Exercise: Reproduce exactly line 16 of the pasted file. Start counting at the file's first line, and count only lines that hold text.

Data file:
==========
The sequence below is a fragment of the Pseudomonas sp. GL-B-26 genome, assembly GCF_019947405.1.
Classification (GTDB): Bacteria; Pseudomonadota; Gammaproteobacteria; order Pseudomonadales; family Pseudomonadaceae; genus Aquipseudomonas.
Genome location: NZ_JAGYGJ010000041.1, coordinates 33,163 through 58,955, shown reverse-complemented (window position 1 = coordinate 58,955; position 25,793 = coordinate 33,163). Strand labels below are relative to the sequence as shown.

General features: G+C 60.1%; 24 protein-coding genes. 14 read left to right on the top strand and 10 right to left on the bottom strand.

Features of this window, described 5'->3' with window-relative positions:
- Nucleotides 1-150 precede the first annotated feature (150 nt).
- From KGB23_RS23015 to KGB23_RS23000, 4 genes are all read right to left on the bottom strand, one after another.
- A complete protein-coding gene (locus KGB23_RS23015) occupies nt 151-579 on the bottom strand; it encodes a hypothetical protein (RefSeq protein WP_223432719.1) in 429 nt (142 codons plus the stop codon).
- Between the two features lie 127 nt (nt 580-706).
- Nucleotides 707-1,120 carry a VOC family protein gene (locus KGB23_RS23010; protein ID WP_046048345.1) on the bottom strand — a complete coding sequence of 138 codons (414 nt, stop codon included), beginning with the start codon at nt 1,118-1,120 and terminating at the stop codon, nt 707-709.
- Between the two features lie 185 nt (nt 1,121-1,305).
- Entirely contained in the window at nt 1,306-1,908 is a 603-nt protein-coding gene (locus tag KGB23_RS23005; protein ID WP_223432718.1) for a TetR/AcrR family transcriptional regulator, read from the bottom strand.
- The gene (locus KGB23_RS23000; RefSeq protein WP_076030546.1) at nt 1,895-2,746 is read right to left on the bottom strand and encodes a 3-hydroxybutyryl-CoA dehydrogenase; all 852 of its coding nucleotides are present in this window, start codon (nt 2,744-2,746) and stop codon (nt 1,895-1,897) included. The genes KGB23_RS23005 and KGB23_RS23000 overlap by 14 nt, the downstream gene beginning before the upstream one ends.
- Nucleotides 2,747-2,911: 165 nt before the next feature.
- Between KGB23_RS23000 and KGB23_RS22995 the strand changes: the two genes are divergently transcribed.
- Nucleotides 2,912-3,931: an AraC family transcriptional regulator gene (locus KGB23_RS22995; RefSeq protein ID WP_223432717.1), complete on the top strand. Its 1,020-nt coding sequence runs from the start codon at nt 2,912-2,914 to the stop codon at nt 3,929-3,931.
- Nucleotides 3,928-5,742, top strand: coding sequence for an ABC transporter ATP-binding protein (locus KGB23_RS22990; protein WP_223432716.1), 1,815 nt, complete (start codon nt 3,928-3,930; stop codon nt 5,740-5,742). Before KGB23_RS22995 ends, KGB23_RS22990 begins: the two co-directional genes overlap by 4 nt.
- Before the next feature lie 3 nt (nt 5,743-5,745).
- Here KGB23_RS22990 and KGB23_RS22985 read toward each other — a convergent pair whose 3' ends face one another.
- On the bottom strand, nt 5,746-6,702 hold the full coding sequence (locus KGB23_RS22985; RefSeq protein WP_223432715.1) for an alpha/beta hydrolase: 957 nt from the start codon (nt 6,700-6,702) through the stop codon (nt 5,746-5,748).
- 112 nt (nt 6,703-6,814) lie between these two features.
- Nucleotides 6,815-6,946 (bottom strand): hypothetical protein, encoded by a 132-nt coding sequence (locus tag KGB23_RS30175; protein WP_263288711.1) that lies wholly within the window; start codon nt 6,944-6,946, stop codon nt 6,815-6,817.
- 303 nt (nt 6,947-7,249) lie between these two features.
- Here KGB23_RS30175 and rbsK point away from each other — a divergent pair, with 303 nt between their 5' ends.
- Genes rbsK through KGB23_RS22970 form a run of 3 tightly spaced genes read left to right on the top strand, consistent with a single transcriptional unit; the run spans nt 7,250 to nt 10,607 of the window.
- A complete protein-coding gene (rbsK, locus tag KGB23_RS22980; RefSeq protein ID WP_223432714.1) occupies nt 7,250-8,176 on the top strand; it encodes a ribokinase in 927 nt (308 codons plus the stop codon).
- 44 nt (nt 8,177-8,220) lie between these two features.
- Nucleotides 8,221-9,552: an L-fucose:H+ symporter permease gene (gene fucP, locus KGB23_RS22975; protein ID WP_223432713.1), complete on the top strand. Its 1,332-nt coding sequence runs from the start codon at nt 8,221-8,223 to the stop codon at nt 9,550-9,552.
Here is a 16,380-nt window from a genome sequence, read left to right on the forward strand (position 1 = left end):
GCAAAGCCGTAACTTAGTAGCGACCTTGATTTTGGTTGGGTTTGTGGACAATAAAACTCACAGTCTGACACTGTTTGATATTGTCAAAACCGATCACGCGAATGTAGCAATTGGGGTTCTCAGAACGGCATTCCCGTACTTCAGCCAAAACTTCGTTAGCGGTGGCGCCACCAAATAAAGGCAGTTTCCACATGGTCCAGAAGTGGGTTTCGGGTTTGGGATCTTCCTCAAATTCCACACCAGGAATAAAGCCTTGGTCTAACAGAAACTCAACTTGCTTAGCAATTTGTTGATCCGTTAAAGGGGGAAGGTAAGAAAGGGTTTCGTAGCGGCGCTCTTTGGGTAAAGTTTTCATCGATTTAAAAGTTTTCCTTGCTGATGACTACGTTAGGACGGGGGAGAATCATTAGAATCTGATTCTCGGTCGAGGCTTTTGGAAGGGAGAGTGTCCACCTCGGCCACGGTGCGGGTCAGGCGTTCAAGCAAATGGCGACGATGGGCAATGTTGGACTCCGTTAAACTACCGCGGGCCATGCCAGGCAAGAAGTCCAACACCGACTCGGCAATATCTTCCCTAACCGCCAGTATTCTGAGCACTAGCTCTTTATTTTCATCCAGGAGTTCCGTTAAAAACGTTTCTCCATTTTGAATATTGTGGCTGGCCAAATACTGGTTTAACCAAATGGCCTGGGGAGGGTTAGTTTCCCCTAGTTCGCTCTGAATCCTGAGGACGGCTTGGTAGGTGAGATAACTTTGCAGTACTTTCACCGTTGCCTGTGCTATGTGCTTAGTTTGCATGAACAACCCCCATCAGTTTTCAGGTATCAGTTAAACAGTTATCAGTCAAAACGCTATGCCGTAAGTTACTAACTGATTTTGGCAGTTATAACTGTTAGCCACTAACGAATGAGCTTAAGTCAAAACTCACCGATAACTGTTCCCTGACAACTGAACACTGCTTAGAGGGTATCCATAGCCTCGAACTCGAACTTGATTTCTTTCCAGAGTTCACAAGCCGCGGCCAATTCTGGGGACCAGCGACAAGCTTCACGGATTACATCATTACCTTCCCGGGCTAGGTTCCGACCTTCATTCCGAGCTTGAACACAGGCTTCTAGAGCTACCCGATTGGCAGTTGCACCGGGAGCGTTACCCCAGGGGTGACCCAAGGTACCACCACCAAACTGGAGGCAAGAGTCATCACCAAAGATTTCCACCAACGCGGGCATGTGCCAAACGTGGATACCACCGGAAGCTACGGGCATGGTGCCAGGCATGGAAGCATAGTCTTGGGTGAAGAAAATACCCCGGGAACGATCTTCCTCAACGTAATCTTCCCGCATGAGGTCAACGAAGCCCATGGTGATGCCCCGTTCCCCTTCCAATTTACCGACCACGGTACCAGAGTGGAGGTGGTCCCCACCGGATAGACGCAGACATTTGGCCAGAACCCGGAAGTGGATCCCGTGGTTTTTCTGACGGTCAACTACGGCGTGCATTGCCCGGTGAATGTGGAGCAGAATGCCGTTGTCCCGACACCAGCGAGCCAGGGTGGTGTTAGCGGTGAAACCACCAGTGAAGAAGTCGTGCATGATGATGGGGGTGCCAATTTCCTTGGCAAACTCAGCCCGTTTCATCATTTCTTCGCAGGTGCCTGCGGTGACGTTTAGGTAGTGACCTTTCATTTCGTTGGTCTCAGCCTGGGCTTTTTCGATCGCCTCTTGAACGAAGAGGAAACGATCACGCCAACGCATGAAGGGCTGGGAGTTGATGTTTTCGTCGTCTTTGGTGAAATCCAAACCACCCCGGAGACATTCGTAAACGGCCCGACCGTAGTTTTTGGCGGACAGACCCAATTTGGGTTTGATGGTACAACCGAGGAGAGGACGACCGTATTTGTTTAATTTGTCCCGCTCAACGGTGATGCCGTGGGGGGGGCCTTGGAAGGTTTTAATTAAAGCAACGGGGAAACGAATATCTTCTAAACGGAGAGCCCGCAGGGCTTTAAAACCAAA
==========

- Nucleotides 2,912-3,931: an AraC family transcriptional regulator gene (locus KGB23_RS22995; RefSeq protein ID WP_223432717.1), complete on the top strand. Its 1,020-nt coding sequence runs from the start codon at nt 2,912-2,914 to the stop codon at nt 3,929-3,931.